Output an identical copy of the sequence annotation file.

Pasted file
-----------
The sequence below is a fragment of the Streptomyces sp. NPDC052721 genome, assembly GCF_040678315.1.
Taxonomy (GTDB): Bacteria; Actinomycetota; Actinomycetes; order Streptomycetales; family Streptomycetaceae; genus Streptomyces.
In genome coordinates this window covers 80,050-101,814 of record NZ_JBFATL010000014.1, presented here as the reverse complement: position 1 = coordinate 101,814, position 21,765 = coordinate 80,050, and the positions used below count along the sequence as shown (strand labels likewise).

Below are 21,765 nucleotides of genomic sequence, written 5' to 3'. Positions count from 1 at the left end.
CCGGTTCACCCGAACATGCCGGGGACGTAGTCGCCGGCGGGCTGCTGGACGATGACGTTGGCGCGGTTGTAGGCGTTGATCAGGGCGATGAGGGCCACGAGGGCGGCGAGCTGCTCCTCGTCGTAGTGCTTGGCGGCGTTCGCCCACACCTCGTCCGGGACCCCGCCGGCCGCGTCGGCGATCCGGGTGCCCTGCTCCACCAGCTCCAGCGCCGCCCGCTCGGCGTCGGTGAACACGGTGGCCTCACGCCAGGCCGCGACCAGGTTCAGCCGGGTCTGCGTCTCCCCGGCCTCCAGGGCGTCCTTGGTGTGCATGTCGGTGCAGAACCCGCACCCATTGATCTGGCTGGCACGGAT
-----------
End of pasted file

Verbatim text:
The sequence below is a fragment of the Streptomyces sp. NPDC052721 genome, assembly GCF_040678315.1.
Taxonomy (GTDB): Bacteria; Actinomycetota; Actinomycetes; order Streptomycetales; family Streptomycetaceae; genus Streptomyces.
In genome coordinates this window covers 80,050-101,814 of record NZ_JBFATL010000014.1, presented here as the reverse complement: position 1 = coordinate 101,814, position 21,765 = coordinate 80,050, and the positions used below count along the sequence as shown (strand labels likewise).

Below are 21,765 nucleotides of genomic sequence, written 5' to 3'. Positions count from 1 at the left end.
CCGGTTCACCCGAACATGCCGGGGACGTAGTCGCCGGCGGGCTGCTGGACGATGACGTTGGCGCGGTTGTAGGCGTTGATCAGGGCGATGAGGGCCACGAGGGCGGCGAGCTGCTCCTCGTCGTAGTGCTTGGCGGCGTTCGCCCACACCTCGTCCGGGACCCCGCCGGCCGCGTCGGCGATCCGGGTGCCCTGCTCCACCAGCTCCAGCGCCGCCCGCTCGGCGTCGGTGAACACGGTGGCCTCACGCCAGGCCGCGACCAGGTTCAGCCGGGTCTGCGTCTCCCCGGCCTCCAGGGCGTCCTTGGTGTGCATGTCGGTGCAGAACCCGCACCCATTGATCTGGCTGGCACGGAT